Expert advice to make sure you’re starting your journey as a locum on the right foot
Now that you know what locuming is and whether it might be right for you, you might be ready to take the leap into the wider world of locum tenens. But what do you need to know before you start? What documents should you prepare, what questions should you ask, and what approach should you take when starting a new position? From contracts to billing to work hours, here are some exclusive insider tips on how locum physicians make it work.
Try it before you buy it.
Don’t accept a permanent position without trying out the medical facility first. One of the big advantages of a temporary locum position is that is gives you a unique opportunity to glean insight into a clinic’s workflow, the patient population it serves, and how well you mesh with the other doctors and staff. This can also protect you professionally: a disorganized practice is more likely to face medico-legal risks, and that’s definitely something you’ll want to avoid.
Become a master negotiator.
Always negotiate your rates and billings for complex care in advance—especially if your locum contract is for a longer period of time (like, say, covering a parental leave or sabbatical that lasts three months or more). Longer term locums should also consider overhead ceilings, term minimums, and other incentive fees—because all the related paperwork you do on your own time (insurance papers, etc.) should be compensated, too.
Find your flexibility.
Just because a job is posted as 9-to-5 Monday-to-Friday doesn’t mean they won’t be flexible when it comes to working around your schedule. Most clinics are open to partial coverage or variable hours, so don’t turn down an opportunity because it doesn’t align with your ideal schedule—and don’t be afraid to ask a clinic if they can accommodate your preferred working hours.
Stick to your style of practice.
Have a clear sense of what you’d like your workday to be like—how many patients you like booked every hour, how much time you need for standard procedures like paps and physicals, and even how you’d like the patient set up. You’ll be working at a lot of different places with a lot of different approaches, and the better you’re able to share with them your preferred manner of providing care, the quicker it will be for everyone to get on the same page. Remember, the clinic that hires you should respect your style of practice.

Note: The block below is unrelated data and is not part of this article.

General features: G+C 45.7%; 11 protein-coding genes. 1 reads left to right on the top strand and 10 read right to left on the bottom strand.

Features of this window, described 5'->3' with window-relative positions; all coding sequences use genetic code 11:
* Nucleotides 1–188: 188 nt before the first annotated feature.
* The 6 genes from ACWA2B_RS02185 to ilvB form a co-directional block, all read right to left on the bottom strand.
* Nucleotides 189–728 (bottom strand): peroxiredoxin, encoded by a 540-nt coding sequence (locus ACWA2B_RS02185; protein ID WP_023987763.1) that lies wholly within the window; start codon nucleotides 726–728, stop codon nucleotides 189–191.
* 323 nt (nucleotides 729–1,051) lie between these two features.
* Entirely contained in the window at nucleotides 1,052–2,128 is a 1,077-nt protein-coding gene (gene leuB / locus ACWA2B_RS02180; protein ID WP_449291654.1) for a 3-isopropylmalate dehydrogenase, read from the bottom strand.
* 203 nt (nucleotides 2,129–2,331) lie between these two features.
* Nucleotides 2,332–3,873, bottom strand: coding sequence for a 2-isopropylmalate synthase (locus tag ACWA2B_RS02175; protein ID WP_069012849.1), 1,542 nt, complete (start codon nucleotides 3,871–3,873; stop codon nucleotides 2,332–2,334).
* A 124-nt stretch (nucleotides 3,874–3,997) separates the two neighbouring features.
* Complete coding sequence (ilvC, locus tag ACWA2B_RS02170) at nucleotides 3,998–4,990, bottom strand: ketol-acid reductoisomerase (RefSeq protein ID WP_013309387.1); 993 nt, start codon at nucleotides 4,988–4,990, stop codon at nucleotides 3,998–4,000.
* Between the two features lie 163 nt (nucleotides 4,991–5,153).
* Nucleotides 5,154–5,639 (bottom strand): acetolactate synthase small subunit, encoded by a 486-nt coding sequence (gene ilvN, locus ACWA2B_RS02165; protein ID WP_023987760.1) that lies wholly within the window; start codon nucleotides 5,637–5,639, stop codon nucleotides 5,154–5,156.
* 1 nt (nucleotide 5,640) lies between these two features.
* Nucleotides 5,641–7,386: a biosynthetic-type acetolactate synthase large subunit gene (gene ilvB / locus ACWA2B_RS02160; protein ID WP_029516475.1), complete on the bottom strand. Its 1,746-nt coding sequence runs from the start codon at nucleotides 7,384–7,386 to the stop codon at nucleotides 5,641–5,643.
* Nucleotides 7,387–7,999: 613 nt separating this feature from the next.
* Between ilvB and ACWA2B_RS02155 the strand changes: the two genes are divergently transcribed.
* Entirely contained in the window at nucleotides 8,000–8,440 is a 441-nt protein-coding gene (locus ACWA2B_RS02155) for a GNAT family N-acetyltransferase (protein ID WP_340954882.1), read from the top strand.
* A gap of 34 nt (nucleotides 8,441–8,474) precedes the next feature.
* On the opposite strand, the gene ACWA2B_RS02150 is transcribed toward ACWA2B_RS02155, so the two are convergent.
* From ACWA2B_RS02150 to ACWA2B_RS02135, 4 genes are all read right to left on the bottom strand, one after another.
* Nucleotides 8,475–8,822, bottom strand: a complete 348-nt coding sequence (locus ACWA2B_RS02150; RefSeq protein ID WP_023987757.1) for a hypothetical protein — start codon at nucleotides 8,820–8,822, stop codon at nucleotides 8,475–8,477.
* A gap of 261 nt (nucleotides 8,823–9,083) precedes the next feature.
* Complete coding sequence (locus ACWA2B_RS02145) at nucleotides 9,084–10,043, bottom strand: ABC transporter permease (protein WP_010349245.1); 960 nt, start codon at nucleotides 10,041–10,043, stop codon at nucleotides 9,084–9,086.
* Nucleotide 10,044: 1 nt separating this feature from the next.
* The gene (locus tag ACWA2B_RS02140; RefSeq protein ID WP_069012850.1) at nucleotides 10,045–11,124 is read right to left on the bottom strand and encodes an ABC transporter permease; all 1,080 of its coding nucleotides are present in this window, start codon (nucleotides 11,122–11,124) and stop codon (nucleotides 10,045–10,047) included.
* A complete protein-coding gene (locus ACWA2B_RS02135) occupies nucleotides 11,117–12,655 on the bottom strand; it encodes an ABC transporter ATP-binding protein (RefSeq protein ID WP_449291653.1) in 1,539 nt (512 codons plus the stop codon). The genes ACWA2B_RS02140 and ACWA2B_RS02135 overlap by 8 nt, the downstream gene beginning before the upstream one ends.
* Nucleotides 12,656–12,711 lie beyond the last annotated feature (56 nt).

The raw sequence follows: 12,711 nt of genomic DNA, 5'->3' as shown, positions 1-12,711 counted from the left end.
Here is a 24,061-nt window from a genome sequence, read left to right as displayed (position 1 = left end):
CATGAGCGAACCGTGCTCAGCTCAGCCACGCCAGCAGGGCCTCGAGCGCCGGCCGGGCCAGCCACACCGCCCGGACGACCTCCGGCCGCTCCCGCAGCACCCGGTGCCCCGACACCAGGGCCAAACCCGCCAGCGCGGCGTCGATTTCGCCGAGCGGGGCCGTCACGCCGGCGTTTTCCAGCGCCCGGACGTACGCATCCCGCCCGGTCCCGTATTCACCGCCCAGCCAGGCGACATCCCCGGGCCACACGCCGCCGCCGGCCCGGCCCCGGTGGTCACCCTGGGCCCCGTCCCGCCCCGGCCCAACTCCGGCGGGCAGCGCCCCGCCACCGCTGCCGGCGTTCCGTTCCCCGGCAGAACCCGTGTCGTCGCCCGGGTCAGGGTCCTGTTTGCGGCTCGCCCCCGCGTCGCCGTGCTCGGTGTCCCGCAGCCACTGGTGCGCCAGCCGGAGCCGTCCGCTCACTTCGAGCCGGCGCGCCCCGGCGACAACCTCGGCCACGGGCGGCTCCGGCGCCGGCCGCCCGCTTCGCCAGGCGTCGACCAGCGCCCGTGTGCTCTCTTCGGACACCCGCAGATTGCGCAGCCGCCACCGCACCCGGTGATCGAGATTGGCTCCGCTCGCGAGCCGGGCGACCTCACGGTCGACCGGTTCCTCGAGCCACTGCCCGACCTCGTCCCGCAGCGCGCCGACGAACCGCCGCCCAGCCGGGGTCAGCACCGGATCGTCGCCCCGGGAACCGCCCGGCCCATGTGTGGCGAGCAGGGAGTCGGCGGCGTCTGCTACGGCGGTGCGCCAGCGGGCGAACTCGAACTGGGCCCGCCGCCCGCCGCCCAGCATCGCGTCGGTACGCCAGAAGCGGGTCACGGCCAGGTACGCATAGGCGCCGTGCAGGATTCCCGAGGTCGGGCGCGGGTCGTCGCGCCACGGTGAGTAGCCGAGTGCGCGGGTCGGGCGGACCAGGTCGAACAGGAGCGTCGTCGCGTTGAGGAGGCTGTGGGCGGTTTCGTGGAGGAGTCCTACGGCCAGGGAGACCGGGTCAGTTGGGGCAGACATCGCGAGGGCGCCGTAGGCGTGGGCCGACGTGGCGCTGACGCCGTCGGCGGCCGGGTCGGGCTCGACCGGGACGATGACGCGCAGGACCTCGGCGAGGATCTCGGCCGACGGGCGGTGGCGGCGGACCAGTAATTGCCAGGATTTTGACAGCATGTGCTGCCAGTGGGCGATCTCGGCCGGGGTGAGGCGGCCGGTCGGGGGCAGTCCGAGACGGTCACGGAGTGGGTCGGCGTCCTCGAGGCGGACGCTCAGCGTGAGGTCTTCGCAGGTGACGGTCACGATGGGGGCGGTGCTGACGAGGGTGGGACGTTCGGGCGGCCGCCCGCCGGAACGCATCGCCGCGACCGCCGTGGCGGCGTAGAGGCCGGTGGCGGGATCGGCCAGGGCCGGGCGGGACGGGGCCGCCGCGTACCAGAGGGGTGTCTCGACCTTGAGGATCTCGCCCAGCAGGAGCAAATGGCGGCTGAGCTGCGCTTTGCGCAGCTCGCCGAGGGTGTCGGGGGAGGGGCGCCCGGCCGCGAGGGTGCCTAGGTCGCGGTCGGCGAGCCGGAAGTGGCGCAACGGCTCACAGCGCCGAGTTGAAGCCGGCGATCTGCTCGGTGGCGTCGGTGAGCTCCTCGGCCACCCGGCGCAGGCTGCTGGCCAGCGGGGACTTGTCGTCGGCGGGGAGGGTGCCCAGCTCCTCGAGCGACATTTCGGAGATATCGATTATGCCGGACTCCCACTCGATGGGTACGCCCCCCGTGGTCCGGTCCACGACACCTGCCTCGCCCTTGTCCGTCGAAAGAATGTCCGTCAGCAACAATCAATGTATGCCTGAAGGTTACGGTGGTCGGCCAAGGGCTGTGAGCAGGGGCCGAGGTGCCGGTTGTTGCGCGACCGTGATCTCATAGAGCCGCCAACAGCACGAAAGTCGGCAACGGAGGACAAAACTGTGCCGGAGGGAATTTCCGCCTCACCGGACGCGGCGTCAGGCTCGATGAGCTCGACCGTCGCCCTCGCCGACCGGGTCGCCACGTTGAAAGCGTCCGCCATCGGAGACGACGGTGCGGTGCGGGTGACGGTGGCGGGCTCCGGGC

Know which pool you’re jumping into.
Make sure you know what billings pools are available to you. These can vary according to your location and speciality. For example, a hospital-based locum in British Columbia in which you provide obstetric coverage entitles you to bill a $2,100 quarterly fee to the “Maternity Care Network.” The best way to get a handle on the billing landscape is to talk to other locums and billing specialists in the region you’re practicing in.
Know where to draw the line.
It’s vital to have clarity around the process for patient follow-ups, recalls, and handovers. So draw up a standard one-page contract that summarizes your locum agreement and clearly states that all follow-up for patients who return after your locum engagement has ended – especially imaging and lab work – is the sole responsibility of the clinic. This will prevent you from being drawn back into consultations after you’ve moved on from a position (and help you avoid some of the messy legal issues that arise). You can take a look at this sample contract to get a sense of what you might want to create.
About the AuthorMore Content by Rebecca Breslin